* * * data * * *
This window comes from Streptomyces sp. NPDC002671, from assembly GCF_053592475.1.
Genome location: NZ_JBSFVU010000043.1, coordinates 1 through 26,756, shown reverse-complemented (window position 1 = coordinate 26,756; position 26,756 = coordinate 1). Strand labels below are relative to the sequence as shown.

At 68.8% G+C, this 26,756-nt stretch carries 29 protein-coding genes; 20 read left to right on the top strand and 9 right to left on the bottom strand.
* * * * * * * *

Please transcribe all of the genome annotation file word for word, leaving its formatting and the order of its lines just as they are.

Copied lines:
This window comes from Streptomyces sp. NPDC002671, from assembly GCF_053592475.1.
Genome location: NZ_JBSFVU010000043.1, coordinates 1 through 26,756, shown reverse-complemented (window position 1 = coordinate 26,756; position 26,756 = coordinate 1). Strand labels below are relative to the sequence as shown.

At 68.8% G+C, this 26,756-nt stretch carries 29 protein-coding genes; 20 read left to right on the top strand and 9 right to left on the bottom strand.